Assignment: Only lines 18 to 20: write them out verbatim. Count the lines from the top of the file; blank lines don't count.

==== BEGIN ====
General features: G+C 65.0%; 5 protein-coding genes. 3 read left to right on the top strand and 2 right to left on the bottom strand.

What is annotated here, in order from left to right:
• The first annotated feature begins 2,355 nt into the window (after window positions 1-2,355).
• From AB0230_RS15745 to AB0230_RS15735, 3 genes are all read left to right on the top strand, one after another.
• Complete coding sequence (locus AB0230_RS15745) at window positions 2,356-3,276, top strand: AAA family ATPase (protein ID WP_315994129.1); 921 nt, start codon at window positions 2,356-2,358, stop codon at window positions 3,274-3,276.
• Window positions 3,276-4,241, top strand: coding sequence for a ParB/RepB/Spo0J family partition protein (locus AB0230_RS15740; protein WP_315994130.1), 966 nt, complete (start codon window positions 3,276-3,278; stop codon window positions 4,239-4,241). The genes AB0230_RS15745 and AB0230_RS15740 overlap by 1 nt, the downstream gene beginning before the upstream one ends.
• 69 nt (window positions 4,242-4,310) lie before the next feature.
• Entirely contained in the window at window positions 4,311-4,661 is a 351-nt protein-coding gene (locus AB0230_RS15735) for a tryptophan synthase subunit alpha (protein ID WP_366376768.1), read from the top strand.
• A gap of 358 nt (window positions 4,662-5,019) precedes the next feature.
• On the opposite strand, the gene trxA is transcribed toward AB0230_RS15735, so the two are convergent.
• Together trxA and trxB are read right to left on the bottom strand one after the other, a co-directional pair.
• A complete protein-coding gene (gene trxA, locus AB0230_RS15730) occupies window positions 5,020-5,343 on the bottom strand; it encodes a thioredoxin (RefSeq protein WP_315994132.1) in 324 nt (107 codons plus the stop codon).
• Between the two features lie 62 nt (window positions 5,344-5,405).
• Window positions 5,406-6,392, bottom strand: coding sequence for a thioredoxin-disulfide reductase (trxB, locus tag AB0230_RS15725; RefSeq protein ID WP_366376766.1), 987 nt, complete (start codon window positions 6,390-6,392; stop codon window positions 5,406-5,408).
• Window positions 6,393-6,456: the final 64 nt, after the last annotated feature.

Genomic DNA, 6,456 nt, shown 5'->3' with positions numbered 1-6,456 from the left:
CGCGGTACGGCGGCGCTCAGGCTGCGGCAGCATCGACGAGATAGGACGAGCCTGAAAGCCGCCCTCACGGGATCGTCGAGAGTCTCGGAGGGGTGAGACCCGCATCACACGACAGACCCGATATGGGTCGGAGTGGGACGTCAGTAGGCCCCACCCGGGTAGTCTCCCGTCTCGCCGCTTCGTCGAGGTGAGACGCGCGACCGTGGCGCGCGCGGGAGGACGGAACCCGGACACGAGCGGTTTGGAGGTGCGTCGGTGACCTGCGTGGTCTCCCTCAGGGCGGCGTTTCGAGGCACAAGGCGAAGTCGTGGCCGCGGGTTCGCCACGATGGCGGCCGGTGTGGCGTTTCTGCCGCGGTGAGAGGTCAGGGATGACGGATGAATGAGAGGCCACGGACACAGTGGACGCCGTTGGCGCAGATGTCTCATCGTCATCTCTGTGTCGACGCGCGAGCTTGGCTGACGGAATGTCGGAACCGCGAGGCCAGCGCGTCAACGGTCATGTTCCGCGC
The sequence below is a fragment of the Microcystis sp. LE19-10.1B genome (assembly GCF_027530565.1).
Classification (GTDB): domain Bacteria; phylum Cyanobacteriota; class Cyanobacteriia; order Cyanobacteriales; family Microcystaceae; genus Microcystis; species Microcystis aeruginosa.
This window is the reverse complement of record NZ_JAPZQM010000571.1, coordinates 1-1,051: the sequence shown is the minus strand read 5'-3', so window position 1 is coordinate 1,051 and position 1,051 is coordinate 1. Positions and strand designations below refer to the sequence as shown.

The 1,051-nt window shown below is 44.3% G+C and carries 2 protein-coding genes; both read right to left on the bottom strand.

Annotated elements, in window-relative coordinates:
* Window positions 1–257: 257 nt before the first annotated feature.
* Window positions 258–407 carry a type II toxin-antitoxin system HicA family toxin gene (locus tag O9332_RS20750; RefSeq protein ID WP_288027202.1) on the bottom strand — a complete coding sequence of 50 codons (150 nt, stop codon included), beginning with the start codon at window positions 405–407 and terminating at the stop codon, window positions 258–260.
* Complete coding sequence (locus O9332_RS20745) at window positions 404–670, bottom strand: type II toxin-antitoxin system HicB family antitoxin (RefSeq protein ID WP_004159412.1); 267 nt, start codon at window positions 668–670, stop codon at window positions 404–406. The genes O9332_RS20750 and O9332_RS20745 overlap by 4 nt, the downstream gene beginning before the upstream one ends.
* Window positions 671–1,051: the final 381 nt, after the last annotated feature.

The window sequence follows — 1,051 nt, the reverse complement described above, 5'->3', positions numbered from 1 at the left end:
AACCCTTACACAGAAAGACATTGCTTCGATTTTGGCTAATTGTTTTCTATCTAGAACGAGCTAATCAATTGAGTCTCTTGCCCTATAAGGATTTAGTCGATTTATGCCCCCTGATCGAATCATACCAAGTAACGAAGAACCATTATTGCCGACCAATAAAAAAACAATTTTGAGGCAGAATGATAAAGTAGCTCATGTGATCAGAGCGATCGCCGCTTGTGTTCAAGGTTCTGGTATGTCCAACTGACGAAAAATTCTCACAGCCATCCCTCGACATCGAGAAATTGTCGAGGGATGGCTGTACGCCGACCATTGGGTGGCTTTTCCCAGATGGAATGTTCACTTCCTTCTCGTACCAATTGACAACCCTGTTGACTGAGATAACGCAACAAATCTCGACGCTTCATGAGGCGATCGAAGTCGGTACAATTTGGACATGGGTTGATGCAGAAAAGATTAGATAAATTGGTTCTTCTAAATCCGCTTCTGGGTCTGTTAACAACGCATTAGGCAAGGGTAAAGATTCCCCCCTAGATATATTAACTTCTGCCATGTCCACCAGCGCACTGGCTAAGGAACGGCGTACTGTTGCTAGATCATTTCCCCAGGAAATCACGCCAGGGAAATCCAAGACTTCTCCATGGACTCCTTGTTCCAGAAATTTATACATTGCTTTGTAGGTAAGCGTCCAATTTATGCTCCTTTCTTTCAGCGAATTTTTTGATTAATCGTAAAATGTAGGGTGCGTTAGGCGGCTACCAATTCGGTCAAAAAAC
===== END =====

The sequence below is a fragment of the Microcystis sp. LE19-10.1B genome (assembly GCF_027530565.1).
Classification (GTDB): domain Bacteria; phylum Cyanobacteriota; class Cyanobacteriia; order Cyanobacteriales; family Microcystaceae; genus Microcystis; species Microcystis aeruginosa.
This window is the reverse complement of record NZ_JAPZQM010000571.1, coordinates 1-1,051: the sequence shown is the minus strand read 5'-3', so window position 1 is coordinate 1,051 and position 1,051 is coordinate 1. Positions and strand designations below refer to the sequence as shown.